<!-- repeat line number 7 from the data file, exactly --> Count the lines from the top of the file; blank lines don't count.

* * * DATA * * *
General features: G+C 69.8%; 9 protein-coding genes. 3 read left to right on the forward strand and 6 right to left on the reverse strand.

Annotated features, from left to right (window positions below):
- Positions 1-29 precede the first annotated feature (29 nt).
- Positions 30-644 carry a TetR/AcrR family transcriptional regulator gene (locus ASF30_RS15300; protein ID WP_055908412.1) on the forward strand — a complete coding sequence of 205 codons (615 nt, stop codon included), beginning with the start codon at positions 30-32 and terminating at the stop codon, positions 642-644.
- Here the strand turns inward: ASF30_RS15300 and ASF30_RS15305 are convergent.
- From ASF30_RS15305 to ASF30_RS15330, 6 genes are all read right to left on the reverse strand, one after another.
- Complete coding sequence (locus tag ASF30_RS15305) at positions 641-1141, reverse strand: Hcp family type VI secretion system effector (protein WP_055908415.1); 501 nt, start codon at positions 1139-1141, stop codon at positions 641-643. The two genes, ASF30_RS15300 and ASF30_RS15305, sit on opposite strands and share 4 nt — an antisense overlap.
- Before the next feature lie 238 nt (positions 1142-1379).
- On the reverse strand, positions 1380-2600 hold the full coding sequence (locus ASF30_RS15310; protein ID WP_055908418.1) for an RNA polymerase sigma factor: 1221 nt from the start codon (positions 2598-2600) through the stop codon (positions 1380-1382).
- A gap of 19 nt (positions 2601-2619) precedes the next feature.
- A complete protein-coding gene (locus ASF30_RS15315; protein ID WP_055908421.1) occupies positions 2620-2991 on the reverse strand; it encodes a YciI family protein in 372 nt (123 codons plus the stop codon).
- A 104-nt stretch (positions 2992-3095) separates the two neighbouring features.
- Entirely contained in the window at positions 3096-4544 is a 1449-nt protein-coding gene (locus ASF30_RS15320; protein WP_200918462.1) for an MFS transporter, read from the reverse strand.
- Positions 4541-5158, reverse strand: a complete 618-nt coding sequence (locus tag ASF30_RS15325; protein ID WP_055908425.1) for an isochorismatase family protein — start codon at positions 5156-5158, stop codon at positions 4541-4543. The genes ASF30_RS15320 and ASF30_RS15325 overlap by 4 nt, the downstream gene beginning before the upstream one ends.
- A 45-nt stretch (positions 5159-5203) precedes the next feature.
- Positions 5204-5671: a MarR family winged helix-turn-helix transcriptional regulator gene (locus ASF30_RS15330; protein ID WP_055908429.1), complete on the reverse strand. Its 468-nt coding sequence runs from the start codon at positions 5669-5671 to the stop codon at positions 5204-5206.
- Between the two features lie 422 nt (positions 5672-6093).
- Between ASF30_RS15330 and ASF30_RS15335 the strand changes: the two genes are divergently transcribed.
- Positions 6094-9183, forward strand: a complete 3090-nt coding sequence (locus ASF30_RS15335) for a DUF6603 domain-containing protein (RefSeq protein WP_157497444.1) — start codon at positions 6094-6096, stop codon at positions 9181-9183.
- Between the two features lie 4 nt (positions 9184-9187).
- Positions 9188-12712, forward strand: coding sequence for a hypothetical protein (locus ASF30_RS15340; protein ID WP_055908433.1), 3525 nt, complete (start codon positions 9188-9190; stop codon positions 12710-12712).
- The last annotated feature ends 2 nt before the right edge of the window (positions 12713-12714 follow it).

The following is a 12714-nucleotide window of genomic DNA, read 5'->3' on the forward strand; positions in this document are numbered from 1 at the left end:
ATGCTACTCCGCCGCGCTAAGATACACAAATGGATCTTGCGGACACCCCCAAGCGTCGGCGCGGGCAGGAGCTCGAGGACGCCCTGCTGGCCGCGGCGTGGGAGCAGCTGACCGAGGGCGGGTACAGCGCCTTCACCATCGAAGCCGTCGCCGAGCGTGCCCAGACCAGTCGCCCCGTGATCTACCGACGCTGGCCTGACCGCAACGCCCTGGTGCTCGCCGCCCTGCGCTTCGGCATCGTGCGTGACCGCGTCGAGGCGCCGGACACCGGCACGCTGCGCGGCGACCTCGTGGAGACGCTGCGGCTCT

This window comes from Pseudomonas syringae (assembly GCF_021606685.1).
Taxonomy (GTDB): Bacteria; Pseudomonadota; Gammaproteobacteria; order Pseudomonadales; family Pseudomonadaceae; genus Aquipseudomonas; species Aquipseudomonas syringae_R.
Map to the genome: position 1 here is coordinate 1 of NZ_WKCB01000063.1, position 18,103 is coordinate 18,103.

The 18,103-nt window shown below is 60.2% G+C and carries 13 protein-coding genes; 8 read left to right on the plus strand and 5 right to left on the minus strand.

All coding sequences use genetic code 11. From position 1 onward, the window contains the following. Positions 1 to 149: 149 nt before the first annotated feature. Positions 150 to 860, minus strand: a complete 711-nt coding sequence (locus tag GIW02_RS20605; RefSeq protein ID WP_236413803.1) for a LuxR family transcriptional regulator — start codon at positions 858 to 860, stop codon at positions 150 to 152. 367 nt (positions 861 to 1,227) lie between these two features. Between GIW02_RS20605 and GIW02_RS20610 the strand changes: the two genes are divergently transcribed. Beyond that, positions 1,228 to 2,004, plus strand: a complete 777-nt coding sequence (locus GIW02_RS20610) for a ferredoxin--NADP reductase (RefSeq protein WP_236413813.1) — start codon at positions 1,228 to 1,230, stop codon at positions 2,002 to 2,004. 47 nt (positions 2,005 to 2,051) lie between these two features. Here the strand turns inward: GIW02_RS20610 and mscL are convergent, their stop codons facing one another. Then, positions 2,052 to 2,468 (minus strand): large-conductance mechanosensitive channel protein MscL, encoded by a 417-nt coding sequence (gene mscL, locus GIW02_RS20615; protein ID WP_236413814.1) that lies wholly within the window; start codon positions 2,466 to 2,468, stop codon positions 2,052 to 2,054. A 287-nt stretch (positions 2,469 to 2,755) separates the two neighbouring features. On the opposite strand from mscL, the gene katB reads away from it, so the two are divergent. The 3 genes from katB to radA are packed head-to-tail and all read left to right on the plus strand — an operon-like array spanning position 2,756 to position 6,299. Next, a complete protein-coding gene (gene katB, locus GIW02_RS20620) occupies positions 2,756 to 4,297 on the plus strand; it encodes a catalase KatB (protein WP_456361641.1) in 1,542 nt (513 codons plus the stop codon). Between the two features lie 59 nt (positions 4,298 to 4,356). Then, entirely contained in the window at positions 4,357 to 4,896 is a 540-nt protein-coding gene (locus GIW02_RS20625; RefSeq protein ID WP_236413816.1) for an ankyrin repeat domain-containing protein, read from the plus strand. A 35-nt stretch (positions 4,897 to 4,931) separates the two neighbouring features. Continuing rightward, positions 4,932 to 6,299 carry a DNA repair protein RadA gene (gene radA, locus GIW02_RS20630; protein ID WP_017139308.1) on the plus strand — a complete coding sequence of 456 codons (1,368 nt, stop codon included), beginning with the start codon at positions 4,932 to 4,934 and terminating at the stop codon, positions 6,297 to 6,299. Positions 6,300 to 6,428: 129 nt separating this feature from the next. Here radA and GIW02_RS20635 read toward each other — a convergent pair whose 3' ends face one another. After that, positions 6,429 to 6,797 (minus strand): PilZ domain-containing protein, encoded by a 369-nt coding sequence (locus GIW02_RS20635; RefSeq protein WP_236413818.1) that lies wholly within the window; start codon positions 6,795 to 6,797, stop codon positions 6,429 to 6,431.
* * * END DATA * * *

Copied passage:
- Complete coding sequence (locus tag ASF30_RS15305) at positions 641-1141, reverse strand: Hcp family type VI secretion system effector (protein WP_055908415.1); 501 nt, start codon at positions 1139-1141, stop codon at positions 641-643. The two genes, ASF30_RS15300 and ASF30_RS15305, sit on opposite strands and share 4 nt — an antisense overlap.